By Eric Auchard and Jussi Rosendahl
LONDON/HELSINKI (Reuters) - Two of Europe's top three remaining telecommunications equipment companies, Nokia Networks and Alcatel-Lucent , have revived talks on a possible merger, Germany's Manager Magazin reported on Thursday, citing company sources.
The two companies could agree to merge or strike up a close cooperation, the magazine said, adding that the contacts had resumed in the autumn.
A source close to Alcatel said, however, that he was not aware of any recent discussions regarding a potential merger.
Shares in Alcatel, an often volatile stock, rose 8.7 percent following the report. Nokia was up 3.4 percent.
Both Alcatel and Nokia declined to comment on the report.
Alcatel-Lucent and Nokia have held on-again, off-again talks for years before Nokia sold its struggling handset business in April to Microsoft in a 5.6 billion euro ($7 billion) deal that left Nokia to concentrate on developing the networks business.
"The old rumor comes back to the table," Inderes Equity Research analyst Mikael Rautanen said in reaction to the report. "The pressure for the market to consolidate is obvious."
The Manager Magazin article said that Nokia, with its strength in wireless networks, could benefit from a tie-up with Alcatel-Lucent, with its fixed-line network assets, as distinctions blur between wired and wireless networks in a mobile broadband world.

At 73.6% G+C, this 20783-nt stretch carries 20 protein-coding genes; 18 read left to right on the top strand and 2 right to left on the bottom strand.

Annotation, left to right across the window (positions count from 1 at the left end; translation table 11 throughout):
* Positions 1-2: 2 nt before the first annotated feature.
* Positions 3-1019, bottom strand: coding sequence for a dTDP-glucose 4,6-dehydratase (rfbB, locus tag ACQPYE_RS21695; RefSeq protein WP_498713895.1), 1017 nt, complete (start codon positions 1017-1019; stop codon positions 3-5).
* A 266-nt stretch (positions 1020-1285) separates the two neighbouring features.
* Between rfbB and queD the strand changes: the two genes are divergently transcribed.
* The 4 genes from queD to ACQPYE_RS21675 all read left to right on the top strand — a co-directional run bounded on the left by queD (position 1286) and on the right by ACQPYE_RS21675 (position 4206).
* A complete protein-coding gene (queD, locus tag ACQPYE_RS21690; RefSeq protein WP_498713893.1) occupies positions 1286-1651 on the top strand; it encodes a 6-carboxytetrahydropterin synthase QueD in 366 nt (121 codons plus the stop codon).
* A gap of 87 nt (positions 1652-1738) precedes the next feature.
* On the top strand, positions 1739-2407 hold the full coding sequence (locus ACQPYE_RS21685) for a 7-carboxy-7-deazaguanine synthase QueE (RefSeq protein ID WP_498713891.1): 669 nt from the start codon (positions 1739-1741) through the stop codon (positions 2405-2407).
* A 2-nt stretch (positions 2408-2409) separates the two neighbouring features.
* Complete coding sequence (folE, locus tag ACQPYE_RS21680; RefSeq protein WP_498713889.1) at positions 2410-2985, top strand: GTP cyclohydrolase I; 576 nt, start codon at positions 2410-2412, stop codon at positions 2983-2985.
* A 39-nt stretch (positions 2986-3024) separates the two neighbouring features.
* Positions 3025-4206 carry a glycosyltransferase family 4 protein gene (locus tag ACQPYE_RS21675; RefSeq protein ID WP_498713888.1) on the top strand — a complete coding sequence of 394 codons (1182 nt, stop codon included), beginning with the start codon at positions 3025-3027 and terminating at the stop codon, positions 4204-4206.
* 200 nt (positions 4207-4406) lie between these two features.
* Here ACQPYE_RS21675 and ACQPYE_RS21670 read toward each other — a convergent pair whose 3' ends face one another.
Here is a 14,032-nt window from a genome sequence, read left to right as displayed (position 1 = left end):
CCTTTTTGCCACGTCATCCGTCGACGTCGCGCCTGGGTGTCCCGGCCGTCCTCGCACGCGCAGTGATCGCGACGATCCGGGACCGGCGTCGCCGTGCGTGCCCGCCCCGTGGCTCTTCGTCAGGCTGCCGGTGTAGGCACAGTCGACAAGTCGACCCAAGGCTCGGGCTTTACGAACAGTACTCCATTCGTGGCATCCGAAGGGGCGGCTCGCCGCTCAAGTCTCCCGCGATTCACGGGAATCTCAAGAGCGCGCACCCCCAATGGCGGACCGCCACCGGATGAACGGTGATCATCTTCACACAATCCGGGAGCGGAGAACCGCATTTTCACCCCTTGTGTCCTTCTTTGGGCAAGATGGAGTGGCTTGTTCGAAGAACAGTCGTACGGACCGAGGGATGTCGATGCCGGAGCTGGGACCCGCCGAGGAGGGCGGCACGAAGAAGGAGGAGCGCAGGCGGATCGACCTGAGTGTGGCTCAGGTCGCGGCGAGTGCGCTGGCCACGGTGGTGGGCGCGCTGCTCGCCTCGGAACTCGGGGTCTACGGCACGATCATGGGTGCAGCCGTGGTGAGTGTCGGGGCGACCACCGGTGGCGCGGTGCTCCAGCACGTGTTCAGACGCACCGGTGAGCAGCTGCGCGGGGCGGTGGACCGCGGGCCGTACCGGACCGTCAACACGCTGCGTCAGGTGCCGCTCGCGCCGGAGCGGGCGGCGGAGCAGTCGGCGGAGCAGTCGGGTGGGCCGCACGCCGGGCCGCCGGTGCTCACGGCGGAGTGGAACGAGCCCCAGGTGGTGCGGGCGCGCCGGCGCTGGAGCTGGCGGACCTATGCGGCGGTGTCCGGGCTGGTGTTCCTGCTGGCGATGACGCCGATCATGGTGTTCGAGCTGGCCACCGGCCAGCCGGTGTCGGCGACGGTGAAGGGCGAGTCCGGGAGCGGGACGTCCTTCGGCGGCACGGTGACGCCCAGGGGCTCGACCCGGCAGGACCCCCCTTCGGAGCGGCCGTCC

Nokia is looking for a modest return to growth in its core network equipment and services business next year, while Alcatel has remained focused on restructuring and cost-cutting as well as generating cash to cut its debt payments.
One source familiar with the matter said merger talks between the two have come and gone over the last five years. But any deal may potentially be hampered by French lawmakers afraid of massive Alcatel job cuts, the source said.
Rautanen, the Finnish analyst, said there were many hurdles to a successful deal, starting with the fact that large parts of Alcatel Lucent would not make a good fit with Nokia and would need to be spun off or sold for any deal to make sense.
Nokia has the cash following the Microsoft deal to contemplate buying Alcatel-Lucent and a deal would help bolster its position in the U.S. market, he noted. But Nokia could simply end up buying market share unless there was a deeper strategy, the analyst said.
"One should remember that mergers in this sector have a poor success history, they are very risky," Rautanen said.
(additional reporting by Gwénaëlle Barzic and Arno Schuetze; Editing by Vincent Baby)